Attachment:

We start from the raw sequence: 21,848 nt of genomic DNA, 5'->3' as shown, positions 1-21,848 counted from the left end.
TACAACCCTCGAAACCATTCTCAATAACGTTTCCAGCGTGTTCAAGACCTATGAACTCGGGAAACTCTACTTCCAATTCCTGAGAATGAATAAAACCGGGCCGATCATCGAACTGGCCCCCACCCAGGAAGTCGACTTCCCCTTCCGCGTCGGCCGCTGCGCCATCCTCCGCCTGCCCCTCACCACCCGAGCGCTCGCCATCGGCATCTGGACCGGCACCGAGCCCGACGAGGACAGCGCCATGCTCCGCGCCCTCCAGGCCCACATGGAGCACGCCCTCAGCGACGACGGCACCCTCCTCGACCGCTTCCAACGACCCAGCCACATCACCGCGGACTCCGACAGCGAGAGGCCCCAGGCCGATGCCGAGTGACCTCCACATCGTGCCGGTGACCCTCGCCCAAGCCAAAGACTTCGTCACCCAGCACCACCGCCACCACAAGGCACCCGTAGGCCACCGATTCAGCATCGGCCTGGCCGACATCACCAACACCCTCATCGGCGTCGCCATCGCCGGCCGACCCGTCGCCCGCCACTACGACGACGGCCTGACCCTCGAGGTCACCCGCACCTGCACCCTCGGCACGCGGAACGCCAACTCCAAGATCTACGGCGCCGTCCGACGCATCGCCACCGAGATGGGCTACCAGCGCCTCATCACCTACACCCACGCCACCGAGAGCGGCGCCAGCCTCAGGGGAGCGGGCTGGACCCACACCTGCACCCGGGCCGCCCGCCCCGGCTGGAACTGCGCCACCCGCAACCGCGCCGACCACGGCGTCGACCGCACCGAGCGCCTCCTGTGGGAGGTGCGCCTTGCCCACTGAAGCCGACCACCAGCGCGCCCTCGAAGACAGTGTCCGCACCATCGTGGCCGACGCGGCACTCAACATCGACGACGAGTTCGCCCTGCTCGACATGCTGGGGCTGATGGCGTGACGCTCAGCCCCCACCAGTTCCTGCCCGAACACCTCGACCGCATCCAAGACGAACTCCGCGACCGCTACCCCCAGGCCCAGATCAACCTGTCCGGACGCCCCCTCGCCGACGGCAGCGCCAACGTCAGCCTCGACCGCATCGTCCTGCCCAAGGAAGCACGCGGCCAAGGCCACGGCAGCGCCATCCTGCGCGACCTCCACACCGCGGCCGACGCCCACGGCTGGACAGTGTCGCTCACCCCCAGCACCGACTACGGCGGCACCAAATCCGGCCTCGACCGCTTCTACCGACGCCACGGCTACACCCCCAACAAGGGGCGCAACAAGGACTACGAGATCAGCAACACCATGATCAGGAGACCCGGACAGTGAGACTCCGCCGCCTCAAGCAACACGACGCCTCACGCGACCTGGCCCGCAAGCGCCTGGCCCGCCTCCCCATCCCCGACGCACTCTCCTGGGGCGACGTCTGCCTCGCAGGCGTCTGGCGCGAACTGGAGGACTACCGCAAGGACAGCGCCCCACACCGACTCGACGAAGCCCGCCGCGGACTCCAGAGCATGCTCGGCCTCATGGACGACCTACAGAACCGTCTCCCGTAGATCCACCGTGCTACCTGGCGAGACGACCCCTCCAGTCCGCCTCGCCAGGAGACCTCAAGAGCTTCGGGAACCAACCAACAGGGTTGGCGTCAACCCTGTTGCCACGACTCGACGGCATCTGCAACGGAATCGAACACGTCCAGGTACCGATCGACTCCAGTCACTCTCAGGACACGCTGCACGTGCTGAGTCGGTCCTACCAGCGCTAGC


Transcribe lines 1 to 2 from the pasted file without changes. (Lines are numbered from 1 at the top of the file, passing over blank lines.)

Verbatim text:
We start from the raw sequence: 21,848 nt of genomic DNA, 5'->3' as shown, positions 1-21,848 counted from the left end.
TACAACCCTCGAAACCATTCTCAATAACGTTTCCAGCGTGTTCAAGACCTATGAACTCGGGAAACTCTACTTCCAATTCCTGAGAATGAATAAAACCGGGCCGATCATCGAACTGGCCCCCACCCAGGAAGTCGACTTCCCCTTCCGCGTCGGCCGCTGCGCCATCCTCCGCCTGCCCCTCACCACCCGAGCGCTCGCCATCGGCATCTGGACCGGCACCGAGCCCGACGAGGACAGCGCCATGCTCCGCGCCCTCCAGGCCCACATGGAGCACGCCCTCAGCGACGACGGCACCCTCCTCGACCGCTTCCAACGACCCAGCCACATCACCGCGGACTCCGACAGCGAGAGGCCCCAGGCCGATGCCGAGTGACCTCCACATCGTGCCGGTGACCCTCGCCCAAGCCAAAGACTTCGTCACCCAGCACCACCGCCACCACAAGGCACCCGTAGGCCACCGATTCAGCATCGGCCTGGCCGACATCACCAACACCCTCATCGGCGTCGCCATCGCCGGCCGACCCGTCGCCCGCCACTACGACGACGGCCTGACCCTCGAGGTCACCCGCACCTGCACCCTCGGCACGCGGAACGCCAACTCCAAGATCTACGGCGCCGTCCGACGCATCGCCACCGAGATGGGCTACCAGCGCCTCATCACCTACACCCACGCCACCGAGAGCGGCGCCAGCCTCAGGGGAGCGGGCTGGACCCACACCTGCACCCGGGCCGCCCGCCCCGGCTGGAACTGCGCCACCCGCAACCGCGCCGACCACGGCGTCGACCGCACCGAGCGCCTCCTGTGGGAGGTGCGCCTTGCCCACTGAAGCCGACCACCAGCGCGCCCTCGAAGACAGTGTCCGCACCATCGTGGCCGACGCGGCACTCAACATCGACGACGAGTTCGCCCTGCTCGACATGCTGGGGCTGATGGCGTGACGCTCAGCCCCCACCAGTTCCTGCCCGAACACCTCGACCGCATCCAAGACGAACTCCGCGACCGCTACCCCCAGGCCCAGATCAACCTGTCCGGACGCCCCCTCGCCGACGGCAGCGCCAACGTCAGCCTCGACCGCATCGTCCTGCCCAAGGAAGCACGCGGCCAAGGCCACGGCAGCGCCATCCTGCGCGACCTCCACACCGCGGCCGACGCCCACGGCTGGACAGTGTCGCTCACCCCCAGCACCGACTACGGCGGCACCAAATCCGGCCTCGACCGCTTCTACCGACGCCACGGCTACACCCCCAACAAGGGGCGCAACAAGGACTACGAGATCAGCAACACCATGATCAGGAGACCCGGACAGTGAGACTCCGCCGCCTCAAGCAACACGACGCCTCACGCGACCTGGCCCGCAAGCGCCTGGCCCGCCTCCCCATCCCCGACGCACTCTCCTGGGGCGACGTCTGCCTCGCAGGCGTCTGGCGCGAACTGGAGGACTACCGCAAGGACAGCGCCCCACACCGACTCGACGAAGCCCGCCGCGGACTCCAGAGCATGCTCGGCCTCATGGACGACCTACAGAACCGTCTCCCGTAGATCCACCGTGCTACCTGGCGAGACGACCCCTCCAGTCCGCCTCGCCAGGAGACCTCAAGAGCTTCGGGAACCAACCAACAGGGTTGGCGTCAACCCTGTTGCCACGACTCGACGGCATCTGCAACGGAATCGAACACGTCCAGGTACCGATCGACTCCAGTCACTCTCAGGACACGCTGCACGTGCTGAGTCGGTCCTACCAGCGCTAGC